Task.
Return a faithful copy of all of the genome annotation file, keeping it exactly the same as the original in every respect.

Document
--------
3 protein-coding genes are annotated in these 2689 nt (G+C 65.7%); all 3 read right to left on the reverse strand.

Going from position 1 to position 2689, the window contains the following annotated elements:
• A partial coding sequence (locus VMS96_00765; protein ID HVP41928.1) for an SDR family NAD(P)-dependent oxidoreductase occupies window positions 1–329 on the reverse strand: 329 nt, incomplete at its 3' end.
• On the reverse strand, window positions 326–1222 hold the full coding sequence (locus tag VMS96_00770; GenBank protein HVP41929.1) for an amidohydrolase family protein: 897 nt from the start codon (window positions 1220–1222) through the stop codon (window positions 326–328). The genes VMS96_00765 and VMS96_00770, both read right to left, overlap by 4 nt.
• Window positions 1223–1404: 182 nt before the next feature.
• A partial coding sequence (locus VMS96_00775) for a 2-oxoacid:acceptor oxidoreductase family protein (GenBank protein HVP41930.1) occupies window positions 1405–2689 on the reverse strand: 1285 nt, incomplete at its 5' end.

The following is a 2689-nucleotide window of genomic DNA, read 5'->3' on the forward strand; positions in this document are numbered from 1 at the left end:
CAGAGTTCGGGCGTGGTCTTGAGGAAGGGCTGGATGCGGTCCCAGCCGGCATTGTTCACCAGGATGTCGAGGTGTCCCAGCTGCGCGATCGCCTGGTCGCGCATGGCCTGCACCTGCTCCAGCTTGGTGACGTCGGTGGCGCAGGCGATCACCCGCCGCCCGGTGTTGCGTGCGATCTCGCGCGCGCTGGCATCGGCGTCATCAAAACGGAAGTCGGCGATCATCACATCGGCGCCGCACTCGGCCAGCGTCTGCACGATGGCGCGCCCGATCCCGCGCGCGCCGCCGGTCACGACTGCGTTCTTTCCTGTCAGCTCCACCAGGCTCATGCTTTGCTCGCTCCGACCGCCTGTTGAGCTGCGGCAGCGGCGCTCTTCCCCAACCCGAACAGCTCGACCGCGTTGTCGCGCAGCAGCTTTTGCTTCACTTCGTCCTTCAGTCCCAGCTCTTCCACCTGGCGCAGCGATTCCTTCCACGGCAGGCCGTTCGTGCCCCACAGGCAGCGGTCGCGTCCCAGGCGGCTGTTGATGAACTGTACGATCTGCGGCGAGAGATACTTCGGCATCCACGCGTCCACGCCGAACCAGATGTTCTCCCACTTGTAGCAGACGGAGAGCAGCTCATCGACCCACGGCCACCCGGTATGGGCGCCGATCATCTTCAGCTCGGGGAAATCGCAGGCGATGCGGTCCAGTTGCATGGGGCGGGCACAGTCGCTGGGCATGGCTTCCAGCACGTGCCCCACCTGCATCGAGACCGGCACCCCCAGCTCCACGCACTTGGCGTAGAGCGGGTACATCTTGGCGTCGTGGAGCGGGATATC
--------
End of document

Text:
3 protein-coding genes are annotated in these 2689 nt (G+C 65.7%); all 3 read right to left on the reverse strand.

Going from position 1 to position 2689, the window contains the following annotated elements:
• A partial coding sequence (locus VMS96_00765; protein ID HVP41928.1) for an SDR family NAD(P)-dependent oxidoreductase occupies window positions 1–329 on the reverse strand: 329 nt, incomplete at its 3' end.
• On the reverse strand, window positions 326–1222 hold the full coding sequence (locus tag VMS96_00770; GenBank protein HVP41929.1) for an amidohydrolase family protein: 897 nt from the start codon (window positions 1220–1222) through the stop codon (window positions 326–328). The genes VMS96_00765 and VMS96_00770, both read right to left, overlap by 4 nt.
• Window positions 1223–1404: 182 nt before the next feature.
• A partial coding sequence (locus VMS96_00775) for a 2-oxoacid:acceptor oxidoreductase family protein (GenBank protein HVP41930.1) occupies window positions 1405–2689 on the reverse strand: 1285 nt, incomplete at its 5' end.

The following is a 2689-nucleotide window of genomic DNA, read 5'->3' on the forward strand; positions in this document are numbered from 1 at the left end:
CAGAGTTCGGGCGTGGTCTTGAGGAAGGGCTGGATGCGGTCCCAGCCGGCATTGTTCACCAGGATGTCGAGGTGTCCCAGCTGCGCGATCGCCTGGTCGCGCATGGCCTGCACCTGCTCCAGCTTGGTGACGTCGGTGGCGCAGGCGATCACCCGCCGCCCGGTGTTGCGTGCGATCTCGCGCGCGCTGGCATCGGCGTCATCAAAACGGAAGTCGGCGATCATCACATCGGCGCCGCACTCGGCCAGCGTCTGCACGATGGCGCGCCCGATCCCGCGCGCGCCGCCGGTCACGACTGCGTTCTTTCCTGTCAGCTCCACCAGGCTCATGCTTTGCTCGCTCCGACCGCCTGTTGAGCTGCGGCAGCGGCGCTCTTCCCCAACCCGAACAGCTCGACCGCGTTGTCGCGCAGCAGCTTTTGCTTCACTTCGTCCTTCAGTCCCAGCTCTTCCACCTGGCGCAGCGATTCCTTCCACGGCAGGCCGTTCGTGCCCCACAGGCAGCGGTCGCGTCCCAGGCGGCTGTTGATGAACTGTACGATCTGCGGCGAGAGATACTTCGGCATCCACGCGTCCACGCCGAACCAGATGTTCTCCCACTTGTAGCAGACGGAGAGCAGCTCATCGACCCACGGCCACCCGGTATGGGCGCCGATCATCTTCAGCTCGGGGAAATCGCAGGCGATGCGGTCCAGTTGCATGGGGCGGGCACAGTCGCTGGGCATGGCTTCCAGCACGTGCCCCACCTGCATCGAGACCGGCACCCCCAGCTCCACGCACTTGGCGTAGAGCGGGTACATCTTGGCGTCGTGGAGCGGGATATC